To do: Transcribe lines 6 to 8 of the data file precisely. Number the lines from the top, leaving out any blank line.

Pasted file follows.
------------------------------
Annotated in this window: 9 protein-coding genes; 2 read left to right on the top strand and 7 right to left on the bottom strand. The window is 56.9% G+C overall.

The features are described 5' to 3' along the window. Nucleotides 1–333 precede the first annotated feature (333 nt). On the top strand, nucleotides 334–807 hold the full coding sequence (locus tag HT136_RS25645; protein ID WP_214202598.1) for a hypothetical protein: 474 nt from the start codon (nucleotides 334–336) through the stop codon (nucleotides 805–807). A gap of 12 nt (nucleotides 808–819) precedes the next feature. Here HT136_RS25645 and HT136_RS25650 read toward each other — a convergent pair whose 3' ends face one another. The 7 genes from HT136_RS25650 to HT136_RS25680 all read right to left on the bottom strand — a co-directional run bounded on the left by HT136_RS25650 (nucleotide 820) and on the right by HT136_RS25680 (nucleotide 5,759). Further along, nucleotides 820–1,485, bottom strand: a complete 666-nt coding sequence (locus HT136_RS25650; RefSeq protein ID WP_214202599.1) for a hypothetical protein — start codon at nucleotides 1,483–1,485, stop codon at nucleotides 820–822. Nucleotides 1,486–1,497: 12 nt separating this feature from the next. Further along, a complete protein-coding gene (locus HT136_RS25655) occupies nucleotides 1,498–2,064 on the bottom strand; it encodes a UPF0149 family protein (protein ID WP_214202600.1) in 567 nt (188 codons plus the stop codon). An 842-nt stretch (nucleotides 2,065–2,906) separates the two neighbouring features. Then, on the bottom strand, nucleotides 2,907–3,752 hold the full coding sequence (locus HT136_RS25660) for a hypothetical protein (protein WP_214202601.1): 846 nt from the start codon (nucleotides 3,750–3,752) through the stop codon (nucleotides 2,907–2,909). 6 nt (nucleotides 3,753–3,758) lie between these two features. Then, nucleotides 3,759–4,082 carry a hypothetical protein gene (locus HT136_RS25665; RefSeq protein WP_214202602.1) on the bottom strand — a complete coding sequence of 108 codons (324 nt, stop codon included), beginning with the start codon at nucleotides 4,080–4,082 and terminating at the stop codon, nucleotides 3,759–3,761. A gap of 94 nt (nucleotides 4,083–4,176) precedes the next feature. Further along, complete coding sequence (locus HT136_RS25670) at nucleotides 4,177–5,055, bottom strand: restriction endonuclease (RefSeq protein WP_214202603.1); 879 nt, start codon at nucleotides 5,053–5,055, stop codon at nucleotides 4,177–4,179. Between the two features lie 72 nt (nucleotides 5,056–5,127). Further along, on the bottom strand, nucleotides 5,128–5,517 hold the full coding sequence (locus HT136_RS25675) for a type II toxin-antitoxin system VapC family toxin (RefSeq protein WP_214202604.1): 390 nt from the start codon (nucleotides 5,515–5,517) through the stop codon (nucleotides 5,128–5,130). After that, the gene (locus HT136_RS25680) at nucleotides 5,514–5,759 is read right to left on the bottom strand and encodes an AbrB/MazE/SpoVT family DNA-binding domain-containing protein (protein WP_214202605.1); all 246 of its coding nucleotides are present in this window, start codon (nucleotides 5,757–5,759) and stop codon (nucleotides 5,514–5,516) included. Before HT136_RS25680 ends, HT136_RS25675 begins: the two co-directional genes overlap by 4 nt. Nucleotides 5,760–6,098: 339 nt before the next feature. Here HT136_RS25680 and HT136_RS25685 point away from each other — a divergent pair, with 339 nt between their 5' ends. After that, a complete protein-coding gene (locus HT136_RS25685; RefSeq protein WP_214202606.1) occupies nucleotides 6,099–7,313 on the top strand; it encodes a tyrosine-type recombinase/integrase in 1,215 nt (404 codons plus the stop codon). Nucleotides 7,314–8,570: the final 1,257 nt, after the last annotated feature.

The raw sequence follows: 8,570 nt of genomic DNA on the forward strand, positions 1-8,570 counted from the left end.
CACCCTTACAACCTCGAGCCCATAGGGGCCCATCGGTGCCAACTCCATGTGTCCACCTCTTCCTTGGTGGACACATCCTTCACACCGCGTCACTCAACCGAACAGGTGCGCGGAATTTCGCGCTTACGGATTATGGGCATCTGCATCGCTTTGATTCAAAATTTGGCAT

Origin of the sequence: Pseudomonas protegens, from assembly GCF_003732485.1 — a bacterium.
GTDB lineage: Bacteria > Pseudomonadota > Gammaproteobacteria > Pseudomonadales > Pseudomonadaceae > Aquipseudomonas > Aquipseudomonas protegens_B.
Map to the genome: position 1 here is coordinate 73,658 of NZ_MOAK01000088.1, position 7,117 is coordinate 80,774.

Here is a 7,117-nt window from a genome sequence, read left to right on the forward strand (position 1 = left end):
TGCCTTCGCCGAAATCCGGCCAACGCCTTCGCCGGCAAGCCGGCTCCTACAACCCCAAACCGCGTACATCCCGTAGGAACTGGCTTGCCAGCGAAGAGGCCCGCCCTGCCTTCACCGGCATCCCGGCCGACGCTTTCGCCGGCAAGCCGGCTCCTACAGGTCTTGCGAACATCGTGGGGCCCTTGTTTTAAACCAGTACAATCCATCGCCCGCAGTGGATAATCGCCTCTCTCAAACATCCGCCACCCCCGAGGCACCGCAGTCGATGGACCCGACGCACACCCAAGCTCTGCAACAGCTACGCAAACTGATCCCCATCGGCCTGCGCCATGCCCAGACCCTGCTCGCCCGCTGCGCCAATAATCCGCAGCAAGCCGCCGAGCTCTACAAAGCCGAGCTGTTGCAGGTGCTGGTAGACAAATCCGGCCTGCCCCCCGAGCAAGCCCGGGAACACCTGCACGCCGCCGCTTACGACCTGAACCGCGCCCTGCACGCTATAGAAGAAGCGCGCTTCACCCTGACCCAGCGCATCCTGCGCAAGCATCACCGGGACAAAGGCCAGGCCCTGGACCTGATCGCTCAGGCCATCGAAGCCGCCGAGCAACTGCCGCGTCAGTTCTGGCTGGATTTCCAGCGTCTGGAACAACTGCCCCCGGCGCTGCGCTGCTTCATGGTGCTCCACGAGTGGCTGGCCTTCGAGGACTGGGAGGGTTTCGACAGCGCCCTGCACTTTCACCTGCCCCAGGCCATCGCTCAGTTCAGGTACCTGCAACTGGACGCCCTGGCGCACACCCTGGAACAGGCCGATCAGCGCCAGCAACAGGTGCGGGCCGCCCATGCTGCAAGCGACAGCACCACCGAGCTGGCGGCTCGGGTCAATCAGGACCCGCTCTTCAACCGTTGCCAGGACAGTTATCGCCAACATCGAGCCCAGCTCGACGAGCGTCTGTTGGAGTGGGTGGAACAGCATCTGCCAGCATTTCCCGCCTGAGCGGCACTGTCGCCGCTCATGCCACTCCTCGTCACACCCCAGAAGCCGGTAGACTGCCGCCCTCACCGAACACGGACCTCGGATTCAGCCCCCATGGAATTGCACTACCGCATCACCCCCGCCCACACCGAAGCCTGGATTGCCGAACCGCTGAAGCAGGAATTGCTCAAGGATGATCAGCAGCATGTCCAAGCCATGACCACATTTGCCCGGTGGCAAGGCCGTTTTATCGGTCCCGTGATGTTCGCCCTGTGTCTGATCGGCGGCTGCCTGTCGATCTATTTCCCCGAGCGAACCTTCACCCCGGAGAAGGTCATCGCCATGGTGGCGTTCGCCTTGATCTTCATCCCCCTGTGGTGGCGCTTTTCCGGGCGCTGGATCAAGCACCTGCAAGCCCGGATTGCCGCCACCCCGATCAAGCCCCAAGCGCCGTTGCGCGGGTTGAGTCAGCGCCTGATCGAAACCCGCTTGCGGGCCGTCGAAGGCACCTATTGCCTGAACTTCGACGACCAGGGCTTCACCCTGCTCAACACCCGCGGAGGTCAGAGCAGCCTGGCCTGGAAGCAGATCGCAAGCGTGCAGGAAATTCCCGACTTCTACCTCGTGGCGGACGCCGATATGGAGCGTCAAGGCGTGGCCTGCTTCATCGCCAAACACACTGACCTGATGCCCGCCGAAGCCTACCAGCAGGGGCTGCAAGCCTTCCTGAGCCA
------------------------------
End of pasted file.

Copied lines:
GTDB lineage: Bacteria > Pseudomonadota > Gammaproteobacteria > Pseudomonadales > Pseudomonadaceae > Aquipseudomonas > Aquipseudomonas protegens_B.
Map to the genome: position 1 here is coordinate 73,658 of NZ_MOAK01000088.1, position 7,117 is coordinate 80,774.

Here is a 7,117-nt window from a genome sequence, read left to right on the forward strand (position 1 = left end):